I wanted to share one of my pieces in which I looked at the various scales of parcels of land, built wood and brick buildings, and the swelling and flooding of the Don River. The piece is part of the Don River + Toronto series in which I could not overlook the long standing history of flooding along the lower Don. I am looking forward to exhibiting all seven pieces together in the near future.
Don Valley Parkway flooding. Here's why it happens so often, Scott Sutherland
It was Hurricane Hazel, which blasted across Toronto in 1954, that served as an effective wake-up call for the disaster potential that still existed in the valley. River flows during the storm have been estimated at around 1,700 cubic metres per second, which is over 400 times greater than the normal average flow the river experiences. There hasn't been anything quite that bad since, but the government did ban development in the valley (as well as other flood plains) as a result of that disaster.
Still, less than four years later, in 1958, construction crews broke ground on the newly approved Don Valley Parkway, which was going to wind its way right through the middle of the Don River's flood plain, and the city continued to grow around it, laying down even more concrete and asphalt up and down the lands that border both sides of the river valley.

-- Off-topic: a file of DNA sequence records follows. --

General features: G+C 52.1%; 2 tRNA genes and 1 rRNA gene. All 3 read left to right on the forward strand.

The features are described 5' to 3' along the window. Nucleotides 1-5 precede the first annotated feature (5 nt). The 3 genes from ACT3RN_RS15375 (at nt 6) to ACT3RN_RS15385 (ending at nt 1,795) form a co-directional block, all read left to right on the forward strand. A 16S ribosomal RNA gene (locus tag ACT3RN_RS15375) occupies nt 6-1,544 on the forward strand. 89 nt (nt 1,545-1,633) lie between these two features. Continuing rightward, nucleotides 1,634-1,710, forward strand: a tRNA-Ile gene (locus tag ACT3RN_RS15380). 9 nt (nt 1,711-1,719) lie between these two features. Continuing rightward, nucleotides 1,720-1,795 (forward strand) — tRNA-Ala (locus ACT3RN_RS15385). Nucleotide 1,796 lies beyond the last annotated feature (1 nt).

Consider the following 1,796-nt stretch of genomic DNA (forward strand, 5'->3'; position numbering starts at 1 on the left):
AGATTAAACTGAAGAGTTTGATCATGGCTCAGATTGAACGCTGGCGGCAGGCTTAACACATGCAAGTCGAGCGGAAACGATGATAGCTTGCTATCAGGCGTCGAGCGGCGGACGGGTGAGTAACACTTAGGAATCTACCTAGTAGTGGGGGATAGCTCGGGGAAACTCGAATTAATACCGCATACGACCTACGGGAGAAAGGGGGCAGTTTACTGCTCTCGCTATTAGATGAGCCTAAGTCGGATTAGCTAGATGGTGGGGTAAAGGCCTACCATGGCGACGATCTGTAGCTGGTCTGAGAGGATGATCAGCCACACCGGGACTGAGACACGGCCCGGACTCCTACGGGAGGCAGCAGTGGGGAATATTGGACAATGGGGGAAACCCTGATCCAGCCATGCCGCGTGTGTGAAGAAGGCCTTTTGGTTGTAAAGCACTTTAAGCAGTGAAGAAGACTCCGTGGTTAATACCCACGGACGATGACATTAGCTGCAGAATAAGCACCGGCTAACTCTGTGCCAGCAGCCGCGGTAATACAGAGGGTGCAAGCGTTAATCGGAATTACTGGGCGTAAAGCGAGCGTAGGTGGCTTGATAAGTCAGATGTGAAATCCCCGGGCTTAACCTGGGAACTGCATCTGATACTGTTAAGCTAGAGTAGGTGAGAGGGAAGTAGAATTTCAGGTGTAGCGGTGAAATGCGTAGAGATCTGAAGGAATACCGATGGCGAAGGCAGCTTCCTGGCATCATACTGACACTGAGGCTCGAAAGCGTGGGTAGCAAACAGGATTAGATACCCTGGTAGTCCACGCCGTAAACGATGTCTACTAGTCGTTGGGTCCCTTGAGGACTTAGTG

Great stories and accounts of Torontonians displaced and rescued can be found in the Canadian archives.
All of the accounts, along with images and descriptions in Jennifer Bonnell's Reclaiming the Don: An Environmental History of Toronto's Don River Valley, had me draft and paint this piece, which plays a key role in the Don's recent story.
Lower Don River West Remedial Flood Protection Project describes in detail the flood protection systems, and their environmental effects, for the elimination of the flood risk of the Lower Don River. Full report found here.
about the author
I like to think that the large works on paper on which I assemble different drawing methods represent a kind of inventory or document about the state of the our urban rivers.